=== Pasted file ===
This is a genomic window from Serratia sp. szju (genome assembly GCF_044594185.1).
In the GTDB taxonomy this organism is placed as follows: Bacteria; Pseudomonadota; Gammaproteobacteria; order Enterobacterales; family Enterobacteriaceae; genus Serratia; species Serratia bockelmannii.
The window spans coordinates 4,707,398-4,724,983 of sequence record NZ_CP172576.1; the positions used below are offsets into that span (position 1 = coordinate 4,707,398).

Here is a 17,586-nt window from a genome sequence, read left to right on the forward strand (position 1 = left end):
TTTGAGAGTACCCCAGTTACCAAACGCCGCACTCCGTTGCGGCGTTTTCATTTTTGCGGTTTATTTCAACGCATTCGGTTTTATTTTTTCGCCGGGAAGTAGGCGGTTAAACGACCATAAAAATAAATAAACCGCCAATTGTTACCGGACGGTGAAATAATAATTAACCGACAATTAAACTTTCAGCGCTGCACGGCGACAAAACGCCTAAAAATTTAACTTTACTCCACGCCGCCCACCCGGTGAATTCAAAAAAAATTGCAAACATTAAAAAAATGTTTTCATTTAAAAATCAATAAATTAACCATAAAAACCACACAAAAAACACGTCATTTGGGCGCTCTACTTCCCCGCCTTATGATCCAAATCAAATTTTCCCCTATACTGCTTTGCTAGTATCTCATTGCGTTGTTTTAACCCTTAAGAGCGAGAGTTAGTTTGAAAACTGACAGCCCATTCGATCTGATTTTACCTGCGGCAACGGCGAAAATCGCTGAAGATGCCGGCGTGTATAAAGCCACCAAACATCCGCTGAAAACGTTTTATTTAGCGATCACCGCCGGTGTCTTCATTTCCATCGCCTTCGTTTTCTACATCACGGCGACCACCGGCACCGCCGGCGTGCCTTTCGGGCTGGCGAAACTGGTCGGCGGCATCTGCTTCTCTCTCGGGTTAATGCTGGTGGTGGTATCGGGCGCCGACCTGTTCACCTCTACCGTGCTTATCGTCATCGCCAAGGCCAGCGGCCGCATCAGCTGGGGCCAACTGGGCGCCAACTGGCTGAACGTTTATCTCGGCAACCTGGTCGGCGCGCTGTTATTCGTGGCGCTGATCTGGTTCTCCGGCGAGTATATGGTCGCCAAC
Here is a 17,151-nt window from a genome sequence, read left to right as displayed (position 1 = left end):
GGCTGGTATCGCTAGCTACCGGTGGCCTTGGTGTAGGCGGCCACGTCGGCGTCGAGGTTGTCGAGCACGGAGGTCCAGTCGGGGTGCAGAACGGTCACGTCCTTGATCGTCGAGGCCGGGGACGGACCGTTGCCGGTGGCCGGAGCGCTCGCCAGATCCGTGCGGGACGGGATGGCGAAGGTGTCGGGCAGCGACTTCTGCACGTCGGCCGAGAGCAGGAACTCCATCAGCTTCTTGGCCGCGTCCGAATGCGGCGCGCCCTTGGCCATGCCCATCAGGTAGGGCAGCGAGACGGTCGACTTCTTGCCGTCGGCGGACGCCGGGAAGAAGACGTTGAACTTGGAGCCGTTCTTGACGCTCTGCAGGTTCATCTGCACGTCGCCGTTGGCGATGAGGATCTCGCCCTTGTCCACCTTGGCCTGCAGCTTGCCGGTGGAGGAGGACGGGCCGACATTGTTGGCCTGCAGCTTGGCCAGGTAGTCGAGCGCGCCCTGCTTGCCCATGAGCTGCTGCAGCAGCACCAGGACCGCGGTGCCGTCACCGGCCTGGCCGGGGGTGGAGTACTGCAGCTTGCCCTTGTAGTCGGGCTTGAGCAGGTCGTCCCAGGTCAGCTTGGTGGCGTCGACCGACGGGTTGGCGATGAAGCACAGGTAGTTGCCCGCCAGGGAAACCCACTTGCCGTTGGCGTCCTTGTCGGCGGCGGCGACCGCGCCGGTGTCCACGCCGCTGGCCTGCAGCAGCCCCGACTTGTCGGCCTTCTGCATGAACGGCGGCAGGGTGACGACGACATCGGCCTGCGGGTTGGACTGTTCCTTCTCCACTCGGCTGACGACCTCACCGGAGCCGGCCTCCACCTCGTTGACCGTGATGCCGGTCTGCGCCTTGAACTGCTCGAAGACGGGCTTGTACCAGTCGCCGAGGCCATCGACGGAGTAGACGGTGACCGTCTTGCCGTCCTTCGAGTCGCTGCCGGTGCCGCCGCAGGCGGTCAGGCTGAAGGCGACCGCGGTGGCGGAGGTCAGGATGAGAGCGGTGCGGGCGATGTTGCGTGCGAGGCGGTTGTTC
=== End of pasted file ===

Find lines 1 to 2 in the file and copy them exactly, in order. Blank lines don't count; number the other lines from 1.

This is a genomic window from Serratia sp. szju (genome assembly GCF_044594185.1).
In the GTDB taxonomy this organism is placed as follows: Bacteria; Pseudomonadota; Gammaproteobacteria; order Enterobacterales; family Enterobacteriaceae; genus Serratia; species Serratia bockelmannii.